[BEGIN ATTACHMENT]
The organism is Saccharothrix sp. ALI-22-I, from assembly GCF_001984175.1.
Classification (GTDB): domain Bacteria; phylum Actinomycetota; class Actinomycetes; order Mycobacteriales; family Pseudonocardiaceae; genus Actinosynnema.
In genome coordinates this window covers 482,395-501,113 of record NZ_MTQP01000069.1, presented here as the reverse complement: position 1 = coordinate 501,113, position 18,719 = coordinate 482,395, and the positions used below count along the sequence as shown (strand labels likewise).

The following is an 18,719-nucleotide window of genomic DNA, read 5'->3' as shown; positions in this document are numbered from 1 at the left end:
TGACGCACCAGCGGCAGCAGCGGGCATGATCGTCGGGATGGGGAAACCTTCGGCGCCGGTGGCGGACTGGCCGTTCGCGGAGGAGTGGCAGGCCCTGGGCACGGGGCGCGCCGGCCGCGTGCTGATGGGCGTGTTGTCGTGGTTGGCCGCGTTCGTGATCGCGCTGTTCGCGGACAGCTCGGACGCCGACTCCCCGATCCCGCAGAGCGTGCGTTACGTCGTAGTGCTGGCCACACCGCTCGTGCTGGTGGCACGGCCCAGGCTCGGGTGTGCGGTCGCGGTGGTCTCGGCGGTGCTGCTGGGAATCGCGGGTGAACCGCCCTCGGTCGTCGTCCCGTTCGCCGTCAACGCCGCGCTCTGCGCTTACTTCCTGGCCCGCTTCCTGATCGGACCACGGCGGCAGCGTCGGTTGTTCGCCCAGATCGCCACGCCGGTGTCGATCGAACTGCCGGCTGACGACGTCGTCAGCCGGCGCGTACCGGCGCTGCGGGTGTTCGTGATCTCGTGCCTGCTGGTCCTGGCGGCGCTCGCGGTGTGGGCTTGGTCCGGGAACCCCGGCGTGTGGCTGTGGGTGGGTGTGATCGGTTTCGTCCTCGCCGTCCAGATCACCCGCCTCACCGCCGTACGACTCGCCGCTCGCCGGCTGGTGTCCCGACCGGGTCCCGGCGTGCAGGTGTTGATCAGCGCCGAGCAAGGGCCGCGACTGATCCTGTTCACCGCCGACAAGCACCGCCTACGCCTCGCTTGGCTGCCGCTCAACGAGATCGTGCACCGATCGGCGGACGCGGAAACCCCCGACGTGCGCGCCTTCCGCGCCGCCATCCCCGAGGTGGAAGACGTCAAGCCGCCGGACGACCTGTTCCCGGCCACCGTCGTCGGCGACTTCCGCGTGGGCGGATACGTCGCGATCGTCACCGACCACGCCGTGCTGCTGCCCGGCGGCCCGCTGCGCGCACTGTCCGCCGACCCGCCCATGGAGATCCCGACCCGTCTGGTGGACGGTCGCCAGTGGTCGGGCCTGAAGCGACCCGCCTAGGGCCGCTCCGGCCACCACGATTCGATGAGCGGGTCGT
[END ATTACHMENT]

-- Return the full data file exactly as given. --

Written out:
The organism is Saccharothrix sp. ALI-22-I, from assembly GCF_001984175.1.
Classification (GTDB): domain Bacteria; phylum Actinomycetota; class Actinomycetes; order Mycobacteriales; family Pseudonocardiaceae; genus Actinosynnema.
In genome coordinates this window covers 482,395-501,113 of record NZ_MTQP01000069.1, presented here as the reverse complement: position 1 = coordinate 501,113, position 18,719 = coordinate 482,395, and the positions used below count along the sequence as shown (strand labels likewise).

The following is an 18,719-nucleotide window of genomic DNA, read 5'->3' as shown; positions in this document are numbered from 1 at the left end:
TGACGCACCAGCGGCAGCAGCGGGCATGATCGTCGGGATGGGGAAACCTTCGGCGCCGGTGGCGGACTGGCCGTTCGCGGAGGAGTGGCAGGCCCTGGGCACGGGGCGCGCCGGCCGCGTGCTGATGGGCGTGTTGTCGTGGTTGGCCGCGTTCGTGATCGCGCTGTTCGCGGACAGCTCGGACGCCGACTCCCCGATCCCGCAGAGCGTGCGTTACGTCGTAGTGCTGGCCACACCGCTCGTGCTGGTGGCACGGCCCAGGCTCGGGTGTGCGGTCGCGGTGGTCTCGGCGGTGCTGCTGGGAATCGCGGGTGAACCGCCCTCGGTCGTCGTCCCGTTCGCCGTCAACGCCGCGCTCTGCGCTTACTTCCTGGCCCGCTTCCTGATCGGACCACGGCGGCAGCGTCGGTTGTTCGCCCAGATCGCCACGCCGGTGTCGATCGAACTGCCGGCTGACGACGTCGTCAGCCGGCGCGTACCGGCGCTGCGGGTGTTCGTGATCTCGTGCCTGCTGGTCCTGGCGGCGCTCGCGGTGTGGGCTTGGTCCGGGAACCCCGGCGTGTGGCTGTGGGTGGGTGTGATCGGTTTCGTCCTCGCCGTCCAGATCACCCGCCTCACCGCCGTACGACTCGCCGCTCGCCGGCTGGTGTCCCGACCGGGTCCCGGCGTGCAGGTGTTGATCAGCGCCGAGCAAGGGCCGCGACTGATCCTGTTCACCGCCGACAAGCACCGCCTACGCCTCGCTTGGCTGCCGCTCAACGAGATCGTGCACCGATCGGCGGACGCGGAAACCCCCGACGTGCGCGCCTTCCGCGCCGCCATCCCCGAGGTGGAAGACGTCAAGCCGCCGGACGACCTGTTCCCGGCCACCGTCGTCGGCGACTTCCGCGTGGGCGGATACGTCGCGATCGTCACCGACCACGCCGTGCTGCTGCCCGGCGGCCCGCTGCGCGCACTGTCCGCCGACCCGCCCATGGAGATCCCGACCCGTCTGGTGGACGGTCGCCAGTGGTCGGGCCTGAAGCGACCCGCCTAGGGCCGCTCCGGCCACCACGATTCGATGAGCGGGTCGT